Government(s) have a Pay Role

Updated 1 month ago

Government(s) are the nations biggest employers and play a direct role setting pay for their public workforce but continue taking a cautious approach with caps and limits on outcomes.  Under current rules, annual wage increases under the former Morrison government for Commonwealth public servants “could no longer exceed wage rises in the private sector”, and “agencies may negotiate a lower outcome” than private sector wage increases although the new Federal Labor government has made solid commitments on re-establishing genuine bargaining and real wage rises, while tackling insecure work, and promoting better workplace relations to change this.

In each state, governments apply wage caps.

The NSW Government announced recently it will raise its 2.5% wage ceiling to 3% next financial year and up to 3.5% in 2023-24, in the
face of incomes falling behind consumer price inflation and scheduled industrial action.  The revised caps would apply to deals struck after July 1 and would apply for the next two years.

In West Australia, under the state’s public sector wages policy, workers were offered a 2.5 per cent pay rise per year, plus either an additional 0.25 per cent each year or a $1,000 sign-on bonus.  But unions say that is not enough, given annual inflation in WA hit 7.6 percent in the March quarter.

In Victoria, the wage cap was 2% when we were bargaining across the VPS in 2020 but has dropped to 1.5% since January and is woefully
inadequate.  A submission made by our State Government to the recent minimum wage adjustment case itself gives ammunition for an argument
about remedial measures being needed to counter the rising costs and inflationary impacts on the workforce while current agreements still have two years to run.  The retention payment of $3000 to health care workers was an immediate response from the Victorian Government and CPSU
has argued for a wider catchment to receive similar assistance.  CPSU has stressed that this is no time for the Government to play favorites as everyone contributed to pandemic responses.  The Treasurer has confirmed that the wage cap would be reviewed before agreements were due for renegotiation.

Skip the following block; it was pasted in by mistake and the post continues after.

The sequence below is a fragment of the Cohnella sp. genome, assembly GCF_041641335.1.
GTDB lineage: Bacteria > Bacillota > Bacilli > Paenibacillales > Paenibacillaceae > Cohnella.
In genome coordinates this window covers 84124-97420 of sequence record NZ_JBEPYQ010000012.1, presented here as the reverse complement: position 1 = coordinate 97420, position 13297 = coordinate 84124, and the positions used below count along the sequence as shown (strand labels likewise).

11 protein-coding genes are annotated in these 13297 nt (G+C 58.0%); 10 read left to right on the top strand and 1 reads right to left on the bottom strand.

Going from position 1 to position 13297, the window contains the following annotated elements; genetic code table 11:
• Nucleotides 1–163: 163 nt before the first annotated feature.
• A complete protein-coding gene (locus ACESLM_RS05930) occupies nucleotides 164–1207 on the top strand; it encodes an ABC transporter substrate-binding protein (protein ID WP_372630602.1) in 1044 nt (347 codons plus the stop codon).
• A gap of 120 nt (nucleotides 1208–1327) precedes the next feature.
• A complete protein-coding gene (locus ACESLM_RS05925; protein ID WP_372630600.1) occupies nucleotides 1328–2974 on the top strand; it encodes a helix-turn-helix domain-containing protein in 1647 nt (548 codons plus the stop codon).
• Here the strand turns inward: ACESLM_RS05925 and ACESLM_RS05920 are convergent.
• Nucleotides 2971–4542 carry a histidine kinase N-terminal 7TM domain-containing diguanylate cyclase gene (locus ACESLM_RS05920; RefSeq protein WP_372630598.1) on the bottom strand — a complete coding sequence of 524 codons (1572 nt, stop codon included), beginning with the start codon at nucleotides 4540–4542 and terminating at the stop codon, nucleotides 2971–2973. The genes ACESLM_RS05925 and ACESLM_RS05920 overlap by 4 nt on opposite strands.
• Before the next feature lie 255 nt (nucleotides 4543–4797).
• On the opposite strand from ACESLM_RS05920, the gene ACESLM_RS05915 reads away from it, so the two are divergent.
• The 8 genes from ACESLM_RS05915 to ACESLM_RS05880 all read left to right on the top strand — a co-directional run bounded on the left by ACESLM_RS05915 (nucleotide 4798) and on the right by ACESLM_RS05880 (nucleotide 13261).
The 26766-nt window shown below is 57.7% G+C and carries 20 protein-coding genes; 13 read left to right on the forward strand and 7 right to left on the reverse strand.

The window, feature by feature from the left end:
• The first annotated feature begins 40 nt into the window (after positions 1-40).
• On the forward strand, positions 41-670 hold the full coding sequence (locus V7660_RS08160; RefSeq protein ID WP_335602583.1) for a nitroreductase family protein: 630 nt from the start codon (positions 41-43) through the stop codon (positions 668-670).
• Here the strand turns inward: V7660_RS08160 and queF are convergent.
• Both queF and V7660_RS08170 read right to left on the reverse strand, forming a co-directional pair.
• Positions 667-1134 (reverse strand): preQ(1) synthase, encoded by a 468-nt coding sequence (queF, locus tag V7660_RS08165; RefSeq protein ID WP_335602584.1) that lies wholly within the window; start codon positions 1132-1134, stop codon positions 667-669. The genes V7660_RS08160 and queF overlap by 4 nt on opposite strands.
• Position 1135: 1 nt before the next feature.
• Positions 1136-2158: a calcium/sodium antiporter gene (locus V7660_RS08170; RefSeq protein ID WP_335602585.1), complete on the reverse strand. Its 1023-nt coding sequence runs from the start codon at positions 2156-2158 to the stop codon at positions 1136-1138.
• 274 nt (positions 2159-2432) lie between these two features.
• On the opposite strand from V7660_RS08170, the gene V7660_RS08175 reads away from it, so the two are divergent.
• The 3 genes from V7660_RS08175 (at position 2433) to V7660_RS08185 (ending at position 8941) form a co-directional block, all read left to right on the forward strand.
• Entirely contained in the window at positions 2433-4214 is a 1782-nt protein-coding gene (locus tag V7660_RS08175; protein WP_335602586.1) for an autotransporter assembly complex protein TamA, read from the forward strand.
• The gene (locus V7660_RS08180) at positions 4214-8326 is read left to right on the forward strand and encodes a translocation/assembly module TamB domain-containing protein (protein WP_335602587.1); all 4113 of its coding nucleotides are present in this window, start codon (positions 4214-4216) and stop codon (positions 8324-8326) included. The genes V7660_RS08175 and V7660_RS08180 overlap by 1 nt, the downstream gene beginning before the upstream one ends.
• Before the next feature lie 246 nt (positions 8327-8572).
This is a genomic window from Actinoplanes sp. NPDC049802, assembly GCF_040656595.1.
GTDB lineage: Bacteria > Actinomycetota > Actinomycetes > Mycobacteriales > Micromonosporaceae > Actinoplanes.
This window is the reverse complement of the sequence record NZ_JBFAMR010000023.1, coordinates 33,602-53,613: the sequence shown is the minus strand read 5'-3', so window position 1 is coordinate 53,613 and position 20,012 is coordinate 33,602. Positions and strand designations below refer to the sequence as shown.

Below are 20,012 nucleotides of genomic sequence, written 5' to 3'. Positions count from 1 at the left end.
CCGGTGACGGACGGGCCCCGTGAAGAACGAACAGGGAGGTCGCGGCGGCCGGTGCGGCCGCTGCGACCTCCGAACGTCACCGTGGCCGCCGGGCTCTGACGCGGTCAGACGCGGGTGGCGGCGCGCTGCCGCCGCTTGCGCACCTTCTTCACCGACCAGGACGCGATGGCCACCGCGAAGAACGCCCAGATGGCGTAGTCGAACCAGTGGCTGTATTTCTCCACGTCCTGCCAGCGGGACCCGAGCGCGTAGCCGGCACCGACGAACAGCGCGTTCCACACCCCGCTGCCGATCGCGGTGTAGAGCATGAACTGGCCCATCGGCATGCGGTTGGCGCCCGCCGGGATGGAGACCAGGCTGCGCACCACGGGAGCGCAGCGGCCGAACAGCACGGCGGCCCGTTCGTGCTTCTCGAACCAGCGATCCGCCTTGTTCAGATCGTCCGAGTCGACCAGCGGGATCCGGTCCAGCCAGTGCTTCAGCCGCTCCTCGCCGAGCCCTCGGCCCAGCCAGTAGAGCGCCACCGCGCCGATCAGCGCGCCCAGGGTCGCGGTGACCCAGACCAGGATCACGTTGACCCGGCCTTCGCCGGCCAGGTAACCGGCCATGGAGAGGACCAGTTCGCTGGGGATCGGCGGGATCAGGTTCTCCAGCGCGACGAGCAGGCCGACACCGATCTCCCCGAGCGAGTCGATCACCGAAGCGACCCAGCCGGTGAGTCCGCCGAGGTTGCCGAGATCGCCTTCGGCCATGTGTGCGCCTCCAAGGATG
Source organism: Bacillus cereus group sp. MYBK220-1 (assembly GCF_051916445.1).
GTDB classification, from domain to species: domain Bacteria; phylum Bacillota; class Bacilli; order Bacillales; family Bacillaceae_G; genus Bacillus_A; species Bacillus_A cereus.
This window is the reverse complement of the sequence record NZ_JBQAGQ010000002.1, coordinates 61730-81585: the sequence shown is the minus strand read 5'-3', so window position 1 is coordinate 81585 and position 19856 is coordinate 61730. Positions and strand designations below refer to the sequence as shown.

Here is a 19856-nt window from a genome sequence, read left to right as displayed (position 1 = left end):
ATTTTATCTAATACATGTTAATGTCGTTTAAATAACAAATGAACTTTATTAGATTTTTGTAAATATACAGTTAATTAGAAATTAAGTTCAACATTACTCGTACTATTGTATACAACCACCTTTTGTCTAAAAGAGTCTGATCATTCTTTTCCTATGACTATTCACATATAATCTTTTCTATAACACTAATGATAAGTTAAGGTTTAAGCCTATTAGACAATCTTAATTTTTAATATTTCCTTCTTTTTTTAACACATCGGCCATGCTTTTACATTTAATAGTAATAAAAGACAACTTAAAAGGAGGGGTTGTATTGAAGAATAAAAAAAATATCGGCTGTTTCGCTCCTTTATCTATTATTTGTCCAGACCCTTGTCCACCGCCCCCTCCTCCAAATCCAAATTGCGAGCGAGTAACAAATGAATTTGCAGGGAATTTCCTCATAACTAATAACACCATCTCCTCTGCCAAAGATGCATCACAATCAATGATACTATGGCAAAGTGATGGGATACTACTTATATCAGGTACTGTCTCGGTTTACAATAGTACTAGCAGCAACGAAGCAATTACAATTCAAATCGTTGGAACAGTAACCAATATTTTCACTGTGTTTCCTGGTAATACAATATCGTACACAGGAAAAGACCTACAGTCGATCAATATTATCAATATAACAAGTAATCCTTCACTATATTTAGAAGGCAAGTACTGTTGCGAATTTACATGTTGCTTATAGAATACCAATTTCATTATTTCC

In Queensland, the Palaszczuk government is also under pressure after several years of 2.5% pay rises for state workers and has recently offered public sector nurses and midwives 11% in pay rises over three years with 4% increases this year and next  plus a "cost of living top-up payment" of up to 3% a year.

In South Australia the rising cost of living will also create budget pressures with the government set to open wage negotiations with doctors, nurses, teachers, and other public servants in the next year.  The budget warns those salaries make up 40 per cent of general government spending and that wage increases would need to be modest, but Treasurer Stephen Mullighan said it was unrealistic to expect that the government could limit wage rises to 1.5 per cent each year when inflation was rising at 5 per cent.

In Tasmania, budget papers forecast public sector wages will rise by 2.5 per cent, seemingly ignoring the fact that Hobart’s inflation levels are expected to rise by more than double that next year.  The forecasts, if followed through, will mean a cut to the take-home pay of Tasmania’s many public servants in real terms, when it’s already difficult to recruit workers to staff services.

In a competitive national labour market, these decisions to suppress public sector wages also indirectly place downward pressure on private sector wages as businesses compete with the bureaucracy for workers.

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